Mark Flanders spoke on his twenty year experience in ecotourism, interpreting wildlife and landscapes through Indigenous culture. He told us how this region was divided into areas known as koala country, quoll country, stringybark country etc. and mentioned some of the local dreaming stories and the role of totems, but said some of the knowledge of the elders has been lost. He spoke of how the rise and fall of sea levels, changes in courses of rivers, and resultant changes in fauna and flora over thousands of years, has been reflected in Aboriginal stories. W heard about the moonlight muttonbird tours and other tours he’s led, and how these can inspire people, putting a spark of enthusiasm into children, at times even leading to adults leaving the city and live in the bush.
One delegate after his talk asked how do we, as tour guides, know what Indigenous stories we’re allowed to talk about. He advised us to discuss this with local Indigenous people, employ them where possible, and nurture long-term relationships.He also mentioned the need for young people to carry on the interpretation of their traditions, but finding the money to employ them was a problem, although demand for Aboriginal interaction was high among visitors.
Kirin Apps (of Southern Cross University) spoke of her research on the cage diving with sharks in Port Lincoln, South Australia. She told us of the conservation problems sharks now face, and how despite the negative aspect of local alteration of shark behaviour, this tourism experience provides an alternative activity to shark fishing and a platform for public education. There seems to be considerable potential for increasing the educational value, as the visitors from some operations responded to surveys that the would like more information on the sharks. One of the more surprising notes was that people often expressed nervousness about being underwater and breathing through a regulator if this was a new experience for them, but actually relaxed when the shark approached, their emotion switching to awe of the mighty creature now in front of them. Almost all of the respondents, about half of whom were international, had visited Port Lincoln primarily for this experience, and over half named it as the reason for visiting South Australia.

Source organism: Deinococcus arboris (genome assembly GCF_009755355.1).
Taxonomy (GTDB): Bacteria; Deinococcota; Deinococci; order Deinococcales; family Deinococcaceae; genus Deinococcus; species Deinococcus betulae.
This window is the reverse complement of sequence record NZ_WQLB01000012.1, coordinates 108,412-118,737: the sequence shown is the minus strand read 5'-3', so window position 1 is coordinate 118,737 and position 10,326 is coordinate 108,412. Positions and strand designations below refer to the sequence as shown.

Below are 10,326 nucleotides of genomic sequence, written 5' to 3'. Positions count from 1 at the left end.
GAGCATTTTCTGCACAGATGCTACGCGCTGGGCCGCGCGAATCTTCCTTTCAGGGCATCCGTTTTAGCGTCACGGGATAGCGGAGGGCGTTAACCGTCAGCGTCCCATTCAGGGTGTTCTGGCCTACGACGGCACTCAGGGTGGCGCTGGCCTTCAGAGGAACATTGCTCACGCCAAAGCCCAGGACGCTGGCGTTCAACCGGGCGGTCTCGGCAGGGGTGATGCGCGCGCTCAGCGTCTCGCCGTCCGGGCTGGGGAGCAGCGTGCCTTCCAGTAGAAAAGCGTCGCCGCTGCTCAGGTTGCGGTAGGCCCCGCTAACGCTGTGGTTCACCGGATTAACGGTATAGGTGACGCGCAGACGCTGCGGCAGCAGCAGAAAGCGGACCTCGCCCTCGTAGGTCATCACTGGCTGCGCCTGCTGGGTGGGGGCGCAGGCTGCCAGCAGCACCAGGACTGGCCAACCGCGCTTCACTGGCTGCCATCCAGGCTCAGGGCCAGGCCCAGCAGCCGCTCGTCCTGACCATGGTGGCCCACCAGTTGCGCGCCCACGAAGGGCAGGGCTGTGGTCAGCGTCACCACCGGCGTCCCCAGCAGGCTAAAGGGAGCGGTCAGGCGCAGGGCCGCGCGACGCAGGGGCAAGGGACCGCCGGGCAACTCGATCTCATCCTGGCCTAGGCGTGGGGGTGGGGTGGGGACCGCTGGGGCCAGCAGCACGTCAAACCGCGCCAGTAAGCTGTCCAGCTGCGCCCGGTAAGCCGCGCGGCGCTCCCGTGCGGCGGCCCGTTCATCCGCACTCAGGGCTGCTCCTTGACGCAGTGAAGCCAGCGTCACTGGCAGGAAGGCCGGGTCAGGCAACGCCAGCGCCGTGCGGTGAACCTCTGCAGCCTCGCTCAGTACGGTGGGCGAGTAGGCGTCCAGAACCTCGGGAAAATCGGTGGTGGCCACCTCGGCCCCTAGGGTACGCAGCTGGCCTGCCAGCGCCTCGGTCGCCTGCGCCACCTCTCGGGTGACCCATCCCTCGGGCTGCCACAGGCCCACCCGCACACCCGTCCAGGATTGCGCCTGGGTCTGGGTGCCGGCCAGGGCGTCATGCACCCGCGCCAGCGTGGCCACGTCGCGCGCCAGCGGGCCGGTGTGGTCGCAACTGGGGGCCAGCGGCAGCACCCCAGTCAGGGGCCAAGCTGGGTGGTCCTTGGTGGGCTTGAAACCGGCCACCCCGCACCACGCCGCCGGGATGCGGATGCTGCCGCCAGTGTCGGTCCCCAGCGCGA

I then spoke on minimising negative impacts and maximising positive ones, pointing out the importance of monitoring before and during tourism operations, and that by widely-accepted definitions of ecotourism, anything that has a significantly negative impact on wildlife (both our target species and all the others that contribute to a region’s biodiversity) is, by definition, NOT ecotourism. I considered some of the major impacts and ways of avoiding them, and stressed the importance of realizing the complexities of ecosystems and species interactions, and then gave examples of tourism ventures (including a number of Wildlife Tourism Australia members) that are doing something positive for wildlife conservation.
Delegates showed considerable interest in the idea of promoting and developing wildlife tourism in the Clarence Valley, and the possibility of starting a local chapter of Wildlife Tourism Australia to continue conversations, create a supportive network and plan for the future.
Greg led a local half-day bird-wacthing tour the following day, during which 94 species were sighted (including a few mammals, reptiles and amphibians).